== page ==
A Window into early 1900 China,
This review is from: The Good Earth (Oprah's Book Club) (Paperback)THE GOOD EARTH, Pearl Buck, Washington Sq. Press, 1931, pp357
This novel should be read before SONS which is a continuation of The Good Earth. Pearl lived in China a great deal of her life and what she writes in her novels reveals much about Chinese life in the early 1900's. This novel is about Wang Lung, a very poor farmer who ekes out a living from his meagre land which barely sustains him and his father. He is about to be married.
His life is arduous and totally dependent on what he produces from the land. He represents the utterly poor of China and through Pearl's first-hand knowledge, we get glimpses of how gruesome life must have been. The story centres around Wang and his children as they grow up and the father's hopes for each. He recognizes and values that it is the land which sustains them, and he continues to buy any available. Unfortunately, as he gains in wealth, he and the children lose sight of the source of this wealth and the further removed from the land they become, the more serious the consequences: 'Land is one's flesh and blood.' (p. 52)
Even if one loves the land however, one is subject to the whims of nature and man's interference. So we experience such hardships as backbreaking work and hours, storms, floods, drought, grasshoppers and wars. The good years and harvests are rewarding but the hardships mean life and death. Pearl doesn't invent these hardships ' millions of Chinese starved to death and millions more died due to robbers, lords of war and rebellions. She alludes to most of these.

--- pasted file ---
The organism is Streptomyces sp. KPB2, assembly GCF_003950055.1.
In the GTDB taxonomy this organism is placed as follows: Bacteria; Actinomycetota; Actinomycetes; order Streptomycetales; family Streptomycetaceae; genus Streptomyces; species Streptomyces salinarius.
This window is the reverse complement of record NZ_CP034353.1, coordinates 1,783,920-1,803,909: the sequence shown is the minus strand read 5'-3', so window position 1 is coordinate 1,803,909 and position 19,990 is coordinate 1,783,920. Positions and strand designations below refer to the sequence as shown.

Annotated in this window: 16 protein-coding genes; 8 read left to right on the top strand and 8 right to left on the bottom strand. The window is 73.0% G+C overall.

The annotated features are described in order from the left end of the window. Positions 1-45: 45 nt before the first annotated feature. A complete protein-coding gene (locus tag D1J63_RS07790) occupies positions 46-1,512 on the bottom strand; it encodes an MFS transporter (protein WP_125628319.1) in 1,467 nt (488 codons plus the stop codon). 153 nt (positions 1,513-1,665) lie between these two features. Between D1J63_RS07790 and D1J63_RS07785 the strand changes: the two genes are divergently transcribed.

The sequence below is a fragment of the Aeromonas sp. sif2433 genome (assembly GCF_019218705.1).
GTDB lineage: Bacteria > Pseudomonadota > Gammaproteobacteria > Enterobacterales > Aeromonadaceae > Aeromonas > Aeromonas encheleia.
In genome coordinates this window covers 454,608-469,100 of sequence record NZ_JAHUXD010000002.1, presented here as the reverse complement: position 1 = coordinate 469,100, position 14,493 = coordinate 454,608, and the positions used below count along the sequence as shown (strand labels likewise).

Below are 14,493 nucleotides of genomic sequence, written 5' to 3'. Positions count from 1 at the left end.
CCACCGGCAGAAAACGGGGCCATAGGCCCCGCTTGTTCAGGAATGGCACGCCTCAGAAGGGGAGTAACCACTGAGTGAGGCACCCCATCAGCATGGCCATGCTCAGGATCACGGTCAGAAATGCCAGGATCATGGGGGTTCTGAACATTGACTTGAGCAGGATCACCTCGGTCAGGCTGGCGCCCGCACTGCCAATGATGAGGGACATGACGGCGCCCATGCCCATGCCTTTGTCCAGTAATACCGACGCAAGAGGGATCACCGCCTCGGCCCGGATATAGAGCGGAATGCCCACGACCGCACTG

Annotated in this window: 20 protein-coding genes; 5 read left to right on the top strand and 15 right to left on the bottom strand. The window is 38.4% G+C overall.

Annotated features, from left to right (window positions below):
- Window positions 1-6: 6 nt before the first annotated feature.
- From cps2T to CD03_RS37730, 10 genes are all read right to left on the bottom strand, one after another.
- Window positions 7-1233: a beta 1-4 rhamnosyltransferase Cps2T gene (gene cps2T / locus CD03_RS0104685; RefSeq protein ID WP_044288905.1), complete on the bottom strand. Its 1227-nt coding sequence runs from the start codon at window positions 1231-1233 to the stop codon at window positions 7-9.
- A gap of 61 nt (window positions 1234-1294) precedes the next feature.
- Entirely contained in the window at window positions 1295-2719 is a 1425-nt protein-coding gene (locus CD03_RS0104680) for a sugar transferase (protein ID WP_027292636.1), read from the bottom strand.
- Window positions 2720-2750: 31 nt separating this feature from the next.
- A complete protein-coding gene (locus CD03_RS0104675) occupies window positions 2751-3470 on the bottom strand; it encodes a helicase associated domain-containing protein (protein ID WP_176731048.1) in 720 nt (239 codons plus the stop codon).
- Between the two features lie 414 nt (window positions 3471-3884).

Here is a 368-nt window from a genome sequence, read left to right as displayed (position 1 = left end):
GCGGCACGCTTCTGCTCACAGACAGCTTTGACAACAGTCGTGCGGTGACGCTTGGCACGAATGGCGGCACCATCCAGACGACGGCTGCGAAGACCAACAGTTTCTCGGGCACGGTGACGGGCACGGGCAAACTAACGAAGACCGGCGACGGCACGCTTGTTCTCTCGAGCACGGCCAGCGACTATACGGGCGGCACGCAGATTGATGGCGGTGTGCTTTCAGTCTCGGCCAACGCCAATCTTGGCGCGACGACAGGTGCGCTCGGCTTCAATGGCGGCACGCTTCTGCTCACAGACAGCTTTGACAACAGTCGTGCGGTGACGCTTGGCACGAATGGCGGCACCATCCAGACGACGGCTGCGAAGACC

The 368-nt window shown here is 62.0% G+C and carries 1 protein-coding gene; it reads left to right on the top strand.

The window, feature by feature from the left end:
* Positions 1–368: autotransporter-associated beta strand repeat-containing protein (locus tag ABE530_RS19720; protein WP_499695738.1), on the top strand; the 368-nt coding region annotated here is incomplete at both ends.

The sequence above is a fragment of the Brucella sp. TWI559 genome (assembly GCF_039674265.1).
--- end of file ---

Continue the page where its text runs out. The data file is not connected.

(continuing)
Wang's first love is the land but as they age, the children distract him away. We get glimpses of the rich man's life, his servants, his way of life and his abundant choice foods. In opposition, we are constantly reminded that the majority in China are destitute just barely surviving while these greedy selfish men refuse to share. His children, his eventual yielding to the flesh and his pride lead to his downfall. He is never to find the peace he so desires in old age until: 'But still one thing remained to him and it was his love for his land. He had gone away from it....But his roots were in his land and although he forgot it many months....still he must needs go and he went.' (p. 353)
The Good Earth is a real life human tragedy and it is not a book one puts down easily as it unfolds. His devotion to his children, his kindness to his wife whom he did not love and replaced with another, his disappointments with their lives and especially that not one will carry on his legacy with the land, his daughter the Fool, all these events could occur in any household and the outcomes could be the same depending if we chose the path Wang did.
The detail Pearl provides about the impoverished and the wealthy Chinese could only be grasped by one with such intimate first- hand knowledge. Typically, she also includes a handicapped child based again on her own daughter's life.
This is a classic and in many secondary schools, it is required reading. The insights into the Chinese way of life are abundant and the human experiences are lessons for anyone in any place and time.